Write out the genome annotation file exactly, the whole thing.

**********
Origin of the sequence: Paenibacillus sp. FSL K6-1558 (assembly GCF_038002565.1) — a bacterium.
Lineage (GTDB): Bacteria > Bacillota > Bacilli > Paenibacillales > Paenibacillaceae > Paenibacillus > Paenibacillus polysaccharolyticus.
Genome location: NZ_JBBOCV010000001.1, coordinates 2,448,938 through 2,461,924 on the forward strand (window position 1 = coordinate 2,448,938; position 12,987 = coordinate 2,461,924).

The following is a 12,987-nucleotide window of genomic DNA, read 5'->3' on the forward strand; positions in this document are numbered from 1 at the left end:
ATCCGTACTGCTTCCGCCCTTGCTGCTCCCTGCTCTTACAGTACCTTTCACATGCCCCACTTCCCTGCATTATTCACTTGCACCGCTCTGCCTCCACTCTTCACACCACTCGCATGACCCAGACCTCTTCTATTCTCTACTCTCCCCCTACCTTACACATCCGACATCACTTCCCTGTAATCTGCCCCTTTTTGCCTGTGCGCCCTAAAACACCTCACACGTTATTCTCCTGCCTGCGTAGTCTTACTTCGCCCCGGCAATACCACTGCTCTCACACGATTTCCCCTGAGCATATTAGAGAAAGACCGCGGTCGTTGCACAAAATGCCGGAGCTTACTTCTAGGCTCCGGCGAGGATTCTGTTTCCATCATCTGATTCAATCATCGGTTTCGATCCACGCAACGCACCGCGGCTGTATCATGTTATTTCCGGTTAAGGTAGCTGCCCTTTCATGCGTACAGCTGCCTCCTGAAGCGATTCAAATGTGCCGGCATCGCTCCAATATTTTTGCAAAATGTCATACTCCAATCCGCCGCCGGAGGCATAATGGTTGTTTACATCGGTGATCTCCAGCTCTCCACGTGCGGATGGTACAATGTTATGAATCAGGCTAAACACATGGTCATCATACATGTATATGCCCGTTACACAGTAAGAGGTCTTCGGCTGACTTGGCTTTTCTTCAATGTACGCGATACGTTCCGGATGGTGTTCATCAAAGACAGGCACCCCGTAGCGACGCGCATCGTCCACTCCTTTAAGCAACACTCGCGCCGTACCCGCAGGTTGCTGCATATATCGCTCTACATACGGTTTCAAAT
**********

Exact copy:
Origin of the sequence: Paenibacillus sp. FSL K6-1558 (assembly GCF_038002565.1) — a bacterium.
Lineage (GTDB): Bacteria > Bacillota > Bacilli > Paenibacillales > Paenibacillaceae > Paenibacillus > Paenibacillus polysaccharolyticus.
Genome location: NZ_JBBOCV010000001.1, coordinates 2,448,938 through 2,461,924 on the forward strand (window position 1 = coordinate 2,448,938; position 12,987 = coordinate 2,461,924).

The following is a 12,987-nucleotide window of genomic DNA, read 5'->3' on the forward strand; positions in this document are numbered from 1 at the left end:
ATCCGTACTGCTTCCGCCCTTGCTGCTCCCTGCTCTTACAGTACCTTTCACATGCCCCACTTCCCTGCATTATTCACTTGCACCGCTCTGCCTCCACTCTTCACACCACTCGCATGACCCAGACCTCTTCTATTCTCTACTCTCCCCCTACCTTACACATCCGACATCACTTCCCTGTAATCTGCCCCTTTTTGCCTGTGCGCCCTAAAACACCTCACACGTTATTCTCCTGCCTGCGTAGTCTTACTTCGCCCCGGCAATACCACTGCTCTCACACGATTTCCCCTGAGCATATTAGAGAAAGACCGCGGTCGTTGCACAAAATGCCGGAGCTTACTTCTAGGCTCCGGCGAGGATTCTGTTTCCATCATCTGATTCAATCATCGGTTTCGATCCACGCAACGCACCGCGGCTGTATCATGTTATTTCCGGTTAAGGTAGCTGCCCTTTCATGCGTACAGCTGCCTCCTGAAGCGATTCAAATGTGCCGGCATCGCTCCAATATTTTTGCAAAATGTCATACTCCAATCCGCCGCCGGAGGCATAATGGTTGTTTACATCGGTGATCTCCAGCTCTCCACGTGCGGATGGTACAATGTTATGAATCAGGCTAAACACATGGTCATCATACATGTATATGCCCGTTACACAGTAAGAGGTCTTCGGCTGACTTGGCTTTTCTTCAATGTACGCGATACGTTCCGGATGGTGTTCATCAAAGACAGGCACCCCGTAGCGACGCGCATCGTCCACTCCTTTAAGCAACACTCGCGCCGTACCCGCAGGTTGCTGCATATATCGCTCTACATACGGTTTCAAAT